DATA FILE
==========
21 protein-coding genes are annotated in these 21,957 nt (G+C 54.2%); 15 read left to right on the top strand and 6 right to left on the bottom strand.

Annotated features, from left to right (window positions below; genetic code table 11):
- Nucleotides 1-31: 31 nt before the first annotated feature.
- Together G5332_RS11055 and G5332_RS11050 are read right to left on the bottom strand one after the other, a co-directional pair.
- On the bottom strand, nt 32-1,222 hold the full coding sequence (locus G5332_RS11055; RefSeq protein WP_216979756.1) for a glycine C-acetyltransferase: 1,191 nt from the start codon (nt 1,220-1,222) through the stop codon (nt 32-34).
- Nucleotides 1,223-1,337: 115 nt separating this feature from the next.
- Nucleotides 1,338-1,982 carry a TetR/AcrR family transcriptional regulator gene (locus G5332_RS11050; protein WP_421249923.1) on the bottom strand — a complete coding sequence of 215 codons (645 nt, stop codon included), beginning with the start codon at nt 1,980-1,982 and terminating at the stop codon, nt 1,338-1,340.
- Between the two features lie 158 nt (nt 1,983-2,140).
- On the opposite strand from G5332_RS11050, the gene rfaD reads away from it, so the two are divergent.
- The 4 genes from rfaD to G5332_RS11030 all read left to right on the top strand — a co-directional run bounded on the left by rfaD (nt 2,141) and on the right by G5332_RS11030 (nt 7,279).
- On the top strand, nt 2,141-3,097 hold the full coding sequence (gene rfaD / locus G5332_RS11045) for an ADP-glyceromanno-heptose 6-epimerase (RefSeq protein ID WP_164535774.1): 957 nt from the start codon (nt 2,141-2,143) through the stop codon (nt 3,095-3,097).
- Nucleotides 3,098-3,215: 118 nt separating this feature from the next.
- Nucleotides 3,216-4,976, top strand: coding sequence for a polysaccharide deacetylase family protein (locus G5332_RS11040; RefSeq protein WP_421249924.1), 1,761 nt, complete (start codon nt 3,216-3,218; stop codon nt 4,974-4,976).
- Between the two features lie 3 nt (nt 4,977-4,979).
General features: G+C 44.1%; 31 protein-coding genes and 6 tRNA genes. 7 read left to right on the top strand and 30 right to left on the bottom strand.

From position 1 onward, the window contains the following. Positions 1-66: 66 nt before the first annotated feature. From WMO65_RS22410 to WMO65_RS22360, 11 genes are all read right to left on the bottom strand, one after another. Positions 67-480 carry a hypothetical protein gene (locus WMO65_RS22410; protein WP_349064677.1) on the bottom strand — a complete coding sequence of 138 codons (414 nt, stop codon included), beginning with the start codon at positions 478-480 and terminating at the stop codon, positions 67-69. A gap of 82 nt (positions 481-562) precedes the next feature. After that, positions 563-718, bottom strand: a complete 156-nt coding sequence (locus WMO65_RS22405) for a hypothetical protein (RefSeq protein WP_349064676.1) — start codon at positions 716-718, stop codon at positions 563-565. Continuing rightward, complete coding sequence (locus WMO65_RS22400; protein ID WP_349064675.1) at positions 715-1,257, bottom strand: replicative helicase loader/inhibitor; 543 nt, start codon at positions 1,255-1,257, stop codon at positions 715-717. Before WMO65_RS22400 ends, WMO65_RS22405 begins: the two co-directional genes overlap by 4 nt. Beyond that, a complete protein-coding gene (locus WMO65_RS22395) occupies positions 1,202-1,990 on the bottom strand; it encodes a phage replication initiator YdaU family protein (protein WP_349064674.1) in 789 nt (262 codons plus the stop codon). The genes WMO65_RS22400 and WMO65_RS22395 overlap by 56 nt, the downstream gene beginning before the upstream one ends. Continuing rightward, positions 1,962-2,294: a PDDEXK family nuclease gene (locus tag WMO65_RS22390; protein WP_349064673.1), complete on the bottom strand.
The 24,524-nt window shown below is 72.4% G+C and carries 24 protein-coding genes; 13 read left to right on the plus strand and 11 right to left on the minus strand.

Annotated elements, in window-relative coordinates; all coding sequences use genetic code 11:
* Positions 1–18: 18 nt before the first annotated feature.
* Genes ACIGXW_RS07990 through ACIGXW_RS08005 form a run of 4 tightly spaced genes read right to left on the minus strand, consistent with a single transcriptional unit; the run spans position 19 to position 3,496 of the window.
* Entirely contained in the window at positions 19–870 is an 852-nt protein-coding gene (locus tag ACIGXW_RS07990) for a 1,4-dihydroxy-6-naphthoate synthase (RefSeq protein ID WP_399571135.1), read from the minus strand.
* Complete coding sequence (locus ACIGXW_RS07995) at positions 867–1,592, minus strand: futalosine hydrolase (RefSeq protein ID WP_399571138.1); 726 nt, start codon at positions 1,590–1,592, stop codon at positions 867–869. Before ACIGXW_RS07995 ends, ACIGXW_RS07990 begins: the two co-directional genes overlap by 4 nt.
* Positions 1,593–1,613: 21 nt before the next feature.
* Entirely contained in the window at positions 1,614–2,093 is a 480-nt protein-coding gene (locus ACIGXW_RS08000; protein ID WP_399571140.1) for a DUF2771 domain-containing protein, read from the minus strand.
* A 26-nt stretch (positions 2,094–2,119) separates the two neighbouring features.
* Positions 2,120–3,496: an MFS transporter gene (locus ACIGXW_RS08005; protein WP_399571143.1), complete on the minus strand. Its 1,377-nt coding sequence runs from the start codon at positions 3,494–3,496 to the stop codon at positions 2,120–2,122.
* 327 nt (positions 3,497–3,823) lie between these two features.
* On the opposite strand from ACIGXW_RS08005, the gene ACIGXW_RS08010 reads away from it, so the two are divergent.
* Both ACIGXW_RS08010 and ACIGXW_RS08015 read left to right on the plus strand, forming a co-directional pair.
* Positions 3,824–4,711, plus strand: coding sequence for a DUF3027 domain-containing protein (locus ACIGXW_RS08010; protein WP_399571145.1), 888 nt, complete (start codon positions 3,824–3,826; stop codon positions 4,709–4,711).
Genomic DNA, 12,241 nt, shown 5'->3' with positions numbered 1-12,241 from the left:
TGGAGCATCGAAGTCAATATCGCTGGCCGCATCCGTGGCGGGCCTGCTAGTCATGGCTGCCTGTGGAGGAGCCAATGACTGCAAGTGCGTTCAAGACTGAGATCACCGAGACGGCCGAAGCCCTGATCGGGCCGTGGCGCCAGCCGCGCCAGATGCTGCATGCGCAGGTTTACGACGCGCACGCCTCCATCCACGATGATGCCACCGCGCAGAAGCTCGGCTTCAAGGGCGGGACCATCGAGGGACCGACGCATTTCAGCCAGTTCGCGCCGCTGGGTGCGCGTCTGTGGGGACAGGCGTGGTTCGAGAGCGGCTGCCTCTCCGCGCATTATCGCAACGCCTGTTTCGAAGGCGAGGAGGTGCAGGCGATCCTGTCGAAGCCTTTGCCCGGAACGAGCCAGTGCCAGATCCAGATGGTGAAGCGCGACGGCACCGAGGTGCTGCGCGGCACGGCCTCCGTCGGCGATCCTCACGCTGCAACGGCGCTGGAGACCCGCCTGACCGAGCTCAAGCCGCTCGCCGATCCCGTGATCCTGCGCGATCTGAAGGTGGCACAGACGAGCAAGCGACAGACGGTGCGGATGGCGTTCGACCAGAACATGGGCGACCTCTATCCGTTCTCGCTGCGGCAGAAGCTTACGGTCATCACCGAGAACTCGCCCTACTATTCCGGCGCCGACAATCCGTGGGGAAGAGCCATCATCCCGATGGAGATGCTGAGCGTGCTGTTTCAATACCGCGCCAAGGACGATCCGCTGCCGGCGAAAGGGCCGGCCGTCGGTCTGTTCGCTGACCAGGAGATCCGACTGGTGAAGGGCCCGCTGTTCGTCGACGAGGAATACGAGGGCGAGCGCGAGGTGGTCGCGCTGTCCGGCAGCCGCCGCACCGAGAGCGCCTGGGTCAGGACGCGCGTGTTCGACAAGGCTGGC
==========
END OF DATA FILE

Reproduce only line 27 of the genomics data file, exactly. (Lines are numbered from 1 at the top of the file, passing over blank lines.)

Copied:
* 327 nt (positions 3,497–3,823) lie between these two features.